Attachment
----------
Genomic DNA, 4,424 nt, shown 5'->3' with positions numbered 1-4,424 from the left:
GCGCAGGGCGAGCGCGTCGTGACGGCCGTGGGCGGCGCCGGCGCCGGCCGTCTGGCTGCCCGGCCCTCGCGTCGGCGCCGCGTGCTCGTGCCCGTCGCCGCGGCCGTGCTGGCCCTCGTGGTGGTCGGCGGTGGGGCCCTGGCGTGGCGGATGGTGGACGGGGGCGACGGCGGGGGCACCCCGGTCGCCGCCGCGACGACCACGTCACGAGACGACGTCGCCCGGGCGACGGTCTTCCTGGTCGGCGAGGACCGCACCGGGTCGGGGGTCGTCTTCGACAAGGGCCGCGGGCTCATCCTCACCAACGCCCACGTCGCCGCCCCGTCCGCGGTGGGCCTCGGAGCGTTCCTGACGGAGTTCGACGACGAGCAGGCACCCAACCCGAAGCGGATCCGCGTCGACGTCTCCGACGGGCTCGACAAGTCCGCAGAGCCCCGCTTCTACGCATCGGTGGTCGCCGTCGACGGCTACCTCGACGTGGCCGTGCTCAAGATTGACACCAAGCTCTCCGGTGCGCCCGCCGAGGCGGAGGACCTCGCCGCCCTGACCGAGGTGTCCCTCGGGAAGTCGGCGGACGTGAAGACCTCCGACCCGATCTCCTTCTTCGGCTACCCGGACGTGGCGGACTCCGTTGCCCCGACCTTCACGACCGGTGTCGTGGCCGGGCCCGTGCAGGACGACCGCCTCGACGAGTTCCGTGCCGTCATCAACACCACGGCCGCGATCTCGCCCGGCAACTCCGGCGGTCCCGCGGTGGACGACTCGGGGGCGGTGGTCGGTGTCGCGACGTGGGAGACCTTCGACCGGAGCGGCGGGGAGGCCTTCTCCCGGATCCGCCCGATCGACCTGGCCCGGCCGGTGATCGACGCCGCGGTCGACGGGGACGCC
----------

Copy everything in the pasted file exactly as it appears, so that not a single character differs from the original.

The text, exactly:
Genomic DNA, 4,424 nt, shown 5'->3' with positions numbered 1-4,424 from the left:
GCGCAGGGCGAGCGCGTCGTGACGGCCGTGGGCGGCGCCGGCGCCGGCCGTCTGGCTGCCCGGCCCTCGCGTCGGCGCCGCGTGCTCGTGCCCGTCGCCGCGGCCGTGCTGGCCCTCGTGGTGGTCGGCGGTGGGGCCCTGGCGTGGCGGATGGTGGACGGGGGCGACGGCGGGGGCACCCCGGTCGCCGCCGCGACGACCACGTCACGAGACGACGTCGCCCGGGCGACGGTCTTCCTGGTCGGCGAGGACCGCACCGGGTCGGGGGTCGTCTTCGACAAGGGCCGCGGGCTCATCCTCACCAACGCCCACGTCGCCGCCCCGTCCGCGGTGGGCCTCGGAGCGTTCCTGACGGAGTTCGACGACGAGCAGGCACCCAACCCGAAGCGGATCCGCGTCGACGTCTCCGACGGGCTCGACAAGTCCGCAGAGCCCCGCTTCTACGCATCGGTGGTCGCCGTCGACGGCTACCTCGACGTGGCCGTGCTCAAGATTGACACCAAGCTCTCCGGTGCGCCCGCCGAGGCGGAGGACCTCGCCGCCCTGACCGAGGTGTCCCTCGGGAAGTCGGCGGACGTGAAGACCTCCGACCCGATCTCCTTCTTCGGCTACCCGGACGTGGCGGACTCCGTTGCCCCGACCTTCACGACCGGTGTCGTGGCCGGGCCCGTGCAGGACGACCGCCTCGACGAGTTCCGTGCCGTCATCAACACCACGGCCGCGATCTCGCCCGGCAACTCCGGCGGTCCCGCGGTGGACGACTCGGGGGCGGTGGTCGGTGTCGCGACGTGGGAGACCTTCGACCGGAGCGGCGGGGAGGCCTTCTCCCGGATCCGCCCGATCGACCTGGCCCGGCCGGTGATCGACGCCGCGGTCGACGGGGACGCC